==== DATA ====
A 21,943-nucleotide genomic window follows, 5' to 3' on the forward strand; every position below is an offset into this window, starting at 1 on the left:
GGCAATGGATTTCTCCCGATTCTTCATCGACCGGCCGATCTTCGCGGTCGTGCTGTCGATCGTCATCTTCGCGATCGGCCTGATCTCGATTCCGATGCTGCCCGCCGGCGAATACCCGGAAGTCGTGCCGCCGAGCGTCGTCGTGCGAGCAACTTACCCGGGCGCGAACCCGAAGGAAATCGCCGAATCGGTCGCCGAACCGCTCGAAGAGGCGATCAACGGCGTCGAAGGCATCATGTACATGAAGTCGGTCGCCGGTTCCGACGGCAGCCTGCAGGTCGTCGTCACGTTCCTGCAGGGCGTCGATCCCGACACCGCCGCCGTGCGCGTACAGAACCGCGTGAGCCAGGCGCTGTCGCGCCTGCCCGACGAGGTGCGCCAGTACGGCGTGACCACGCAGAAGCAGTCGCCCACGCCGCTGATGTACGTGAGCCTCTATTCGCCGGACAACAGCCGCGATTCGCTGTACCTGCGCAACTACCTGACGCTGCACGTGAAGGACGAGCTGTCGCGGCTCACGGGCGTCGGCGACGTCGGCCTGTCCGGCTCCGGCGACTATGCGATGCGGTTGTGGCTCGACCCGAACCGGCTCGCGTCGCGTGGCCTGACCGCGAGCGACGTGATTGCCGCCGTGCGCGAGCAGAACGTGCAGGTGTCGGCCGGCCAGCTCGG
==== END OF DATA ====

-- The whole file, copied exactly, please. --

A 21,943-nucleotide genomic window follows, 5' to 3' on the forward strand; every position below is an offset into this window, starting at 1 on the left:
GGCAATGGATTTCTCCCGATTCTTCATCGACCGGCCGATCTTCGCGGTCGTGCTGTCGATCGTCATCTTCGCGATCGGCCTGATCTCGATTCCGATGCTGCCCGCCGGCGAATACCCGGAAGTCGTGCCGCCGAGCGTCGTCGTGCGAGCAACTTACCCGGGCGCGAACCCGAAGGAAATCGCCGAATCGGTCGCCGAACCGCTCGAAGAGGCGATCAACGGCGTCGAAGGCATCATGTACATGAAGTCGGTCGCCGGTTCCGACGGCAGCCTGCAGGTCGTCGTCACGTTCCTGCAGGGCGTCGATCCCGACACCGCCGCCGTGCGCGTACAGAACCGCGTGAGCCAGGCGCTGTCGCGCCTGCCCGACGAGGTGCGCCAGTACGGCGTGACCACGCAGAAGCAGTCGCCCACGCCGCTGATGTACGTGAGCCTCTATTCGCCGGACAACAGCCGCGATTCGCTGTACCTGCGCAACTACCTGACGCTGCACGTGAAGGACGAGCTGTCGCGGCTCACGGGCGTCGGCGACGTCGGCCTGTCCGGCTCCGGCGACTATGCGATGCGGTTGTGGCTCGACCCGAACCGGCTCGCGTCGCGTGGCCTGACCGCGAGCGACGTGATTGCCGCCGTGCGCGAGCAGAACGTGCAGGTGTCGGCCGGCCAGCTCGG